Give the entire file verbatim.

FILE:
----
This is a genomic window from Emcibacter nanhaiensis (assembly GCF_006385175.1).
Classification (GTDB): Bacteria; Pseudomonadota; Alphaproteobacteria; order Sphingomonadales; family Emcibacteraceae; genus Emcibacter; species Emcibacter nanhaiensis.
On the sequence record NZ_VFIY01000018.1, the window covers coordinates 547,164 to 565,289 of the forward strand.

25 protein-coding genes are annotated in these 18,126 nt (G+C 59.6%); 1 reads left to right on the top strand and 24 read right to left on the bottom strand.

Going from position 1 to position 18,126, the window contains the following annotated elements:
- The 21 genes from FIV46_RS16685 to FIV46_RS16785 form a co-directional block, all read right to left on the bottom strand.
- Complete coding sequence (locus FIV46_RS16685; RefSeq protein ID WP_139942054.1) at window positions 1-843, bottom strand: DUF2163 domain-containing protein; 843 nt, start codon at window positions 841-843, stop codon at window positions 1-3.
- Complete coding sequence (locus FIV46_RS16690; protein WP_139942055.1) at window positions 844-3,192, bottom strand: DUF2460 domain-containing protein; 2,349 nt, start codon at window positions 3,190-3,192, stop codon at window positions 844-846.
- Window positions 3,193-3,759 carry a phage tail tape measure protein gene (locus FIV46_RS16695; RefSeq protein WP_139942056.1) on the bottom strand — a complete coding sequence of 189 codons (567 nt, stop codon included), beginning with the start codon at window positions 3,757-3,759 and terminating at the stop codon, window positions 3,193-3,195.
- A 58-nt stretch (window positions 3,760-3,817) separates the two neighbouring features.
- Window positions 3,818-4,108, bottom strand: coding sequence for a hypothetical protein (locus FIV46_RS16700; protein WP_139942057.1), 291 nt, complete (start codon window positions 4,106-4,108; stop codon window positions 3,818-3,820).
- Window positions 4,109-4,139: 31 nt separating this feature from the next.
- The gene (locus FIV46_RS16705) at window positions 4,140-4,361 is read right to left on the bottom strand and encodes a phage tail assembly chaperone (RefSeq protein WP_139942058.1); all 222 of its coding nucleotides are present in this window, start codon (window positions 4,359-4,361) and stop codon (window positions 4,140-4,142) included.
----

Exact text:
This is a genomic window from Emcibacter nanhaiensis (assembly GCF_006385175.1).
Classification (GTDB): Bacteria; Pseudomonadota; Alphaproteobacteria; order Sphingomonadales; family Emcibacteraceae; genus Emcibacter; species Emcibacter nanhaiensis.
On the sequence record NZ_VFIY01000018.1, the window covers coordinates 547,164 to 565,289 of the forward strand.

25 protein-coding genes are annotated in these 18,126 nt (G+C 59.6%); 1 reads left to right on the top strand and 24 read right to left on the bottom strand.

Going from position 1 to position 18,126, the window contains the following annotated elements:
- The 21 genes from FIV46_RS16685 to FIV46_RS16785 form a co-directional block, all read right to left on the bottom strand.
- Complete coding sequence (locus FIV46_RS16685; RefSeq protein ID WP_139942054.1) at window positions 1-843, bottom strand: DUF2163 domain-containing protein; 843 nt, start codon at window positions 841-843, stop codon at window positions 1-3.
- Complete coding sequence (locus FIV46_RS16690; protein WP_139942055.1) at window positions 844-3,192, bottom strand: DUF2460 domain-containing protein; 2,349 nt, start codon at window positions 3,190-3,192, stop codon at window positions 844-846.
- Window positions 3,193-3,759 carry a phage tail tape measure protein gene (locus FIV46_RS16695; RefSeq protein WP_139942056.1) on the bottom strand — a complete coding sequence of 189 codons (567 nt, stop codon included), beginning with the start codon at window positions 3,757-3,759 and terminating at the stop codon, window positions 3,193-3,195.
- A 58-nt stretch (window positions 3,760-3,817) separates the two neighbouring features.
- Window positions 3,818-4,108, bottom strand: coding sequence for a hypothetical protein (locus FIV46_RS16700; protein WP_139942057.1), 291 nt, complete (start codon window positions 4,106-4,108; stop codon window positions 3,818-3,820).
- Window positions 4,109-4,139: 31 nt separating this feature from the next.
- The gene (locus FIV46_RS16705) at window positions 4,140-4,361 is read right to left on the bottom strand and encodes a phage tail assembly chaperone (RefSeq protein WP_139942058.1); all 222 of its coding nucleotides are present in this window, start codon (window positions 4,359-4,361) and stop codon (window positions 4,140-4,142) included.